To date, much of the research on green roof technology has focused on the capacity for these systems to contribute to the cooling of buildings during summer months. The thermal performance of green roofs in cold climate conditions is critical to understanding the potential of these roofs to decrease energy use in buildings during winter. This paper compares the behavior of two green roof systems with that of a conventional built-up roof by making use of a novel hot box testing apparatus.
The green roofs tested are classified as extensive systems. Each system included: a 3 mm thick styrene butadiene rubber waterproofing membrane, 0.2 mm thick polyethylene slip sheet, a 76 mm thick extruded polystyrene insulation layer, 2 mm thick filter fabric, a 51 mm drainage layer followed by a 2 mm thick filter cloth, either 100 mm or 150 mm growing medium, and a 25 mm thick wild flower vegetated mat. The conventional roof consisted of a 2 mm thick layer of Kraft™ vapour retarder bonded with insulation adhesive, 51 mm of isocyanurate insulation, 25 mm of fibreboard, a three ply (2 mm) cold-applied built-up roof membrane, and a gravel ballast finish 51 mm thick.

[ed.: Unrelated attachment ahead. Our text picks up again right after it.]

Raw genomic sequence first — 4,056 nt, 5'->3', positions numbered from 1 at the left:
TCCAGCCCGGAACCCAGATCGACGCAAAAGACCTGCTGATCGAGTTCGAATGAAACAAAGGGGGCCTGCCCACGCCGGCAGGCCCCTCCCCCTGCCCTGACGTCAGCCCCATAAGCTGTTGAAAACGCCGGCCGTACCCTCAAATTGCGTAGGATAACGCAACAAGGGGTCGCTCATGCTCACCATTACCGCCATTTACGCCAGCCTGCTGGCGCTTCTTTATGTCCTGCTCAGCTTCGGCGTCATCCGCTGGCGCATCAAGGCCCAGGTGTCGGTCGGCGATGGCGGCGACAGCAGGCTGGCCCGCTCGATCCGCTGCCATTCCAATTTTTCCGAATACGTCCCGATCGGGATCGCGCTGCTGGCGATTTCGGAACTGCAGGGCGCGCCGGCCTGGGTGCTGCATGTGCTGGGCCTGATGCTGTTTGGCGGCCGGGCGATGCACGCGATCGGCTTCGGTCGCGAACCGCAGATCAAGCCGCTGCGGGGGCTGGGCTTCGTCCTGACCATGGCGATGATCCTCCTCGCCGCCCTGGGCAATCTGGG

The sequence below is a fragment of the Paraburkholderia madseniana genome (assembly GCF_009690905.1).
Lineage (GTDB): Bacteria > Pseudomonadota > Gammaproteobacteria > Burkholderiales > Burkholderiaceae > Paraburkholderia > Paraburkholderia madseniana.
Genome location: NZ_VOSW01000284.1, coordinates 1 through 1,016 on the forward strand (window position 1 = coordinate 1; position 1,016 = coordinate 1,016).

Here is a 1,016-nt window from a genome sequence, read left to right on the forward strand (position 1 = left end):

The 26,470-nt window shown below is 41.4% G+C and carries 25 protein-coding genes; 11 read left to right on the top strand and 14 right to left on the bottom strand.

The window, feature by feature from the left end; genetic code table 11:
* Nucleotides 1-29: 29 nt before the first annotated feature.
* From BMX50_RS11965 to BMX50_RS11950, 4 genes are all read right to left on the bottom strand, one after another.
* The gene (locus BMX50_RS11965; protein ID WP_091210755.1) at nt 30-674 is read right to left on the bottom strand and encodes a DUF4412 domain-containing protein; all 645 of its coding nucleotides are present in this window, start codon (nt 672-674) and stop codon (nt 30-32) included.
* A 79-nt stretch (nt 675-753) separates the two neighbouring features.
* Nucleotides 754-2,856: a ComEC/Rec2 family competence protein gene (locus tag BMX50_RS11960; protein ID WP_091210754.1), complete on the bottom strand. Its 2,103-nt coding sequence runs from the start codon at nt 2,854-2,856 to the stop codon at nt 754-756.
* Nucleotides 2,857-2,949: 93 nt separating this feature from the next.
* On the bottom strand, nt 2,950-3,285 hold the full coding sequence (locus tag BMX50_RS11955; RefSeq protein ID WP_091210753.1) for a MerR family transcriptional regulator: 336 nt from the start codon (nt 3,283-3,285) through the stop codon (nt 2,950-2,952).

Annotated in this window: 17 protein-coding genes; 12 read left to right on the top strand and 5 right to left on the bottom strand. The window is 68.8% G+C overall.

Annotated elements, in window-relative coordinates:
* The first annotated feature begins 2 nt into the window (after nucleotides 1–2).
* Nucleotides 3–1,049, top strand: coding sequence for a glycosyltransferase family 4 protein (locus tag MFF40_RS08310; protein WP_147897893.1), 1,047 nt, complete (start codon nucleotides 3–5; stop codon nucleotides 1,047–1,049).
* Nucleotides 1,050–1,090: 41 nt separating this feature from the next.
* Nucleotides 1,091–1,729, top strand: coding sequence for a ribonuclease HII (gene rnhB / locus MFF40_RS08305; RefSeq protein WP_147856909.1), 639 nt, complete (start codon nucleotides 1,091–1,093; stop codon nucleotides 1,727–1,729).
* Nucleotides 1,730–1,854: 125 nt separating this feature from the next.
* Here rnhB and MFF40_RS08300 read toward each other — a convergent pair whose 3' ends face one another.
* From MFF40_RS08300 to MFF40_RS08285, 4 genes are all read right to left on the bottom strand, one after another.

Each roof was subjected to temperatures between 0°C and −25°C, while the temperature within the hot box was held at 21°C. The effect of vegetation on a green roof to reduce wind speeds or increase snow cover were not considered in this study. The power required, as well as the temperatures throughout each system at steady state conditions, were monitored for 5 hours. The data collected from thermal testing suggests that the R-value of green roofs with 100 mm or 150 mm thick layers of growing medium is 37% higher than a conventional roof when subjected to temperatures of 0°C to −25°C.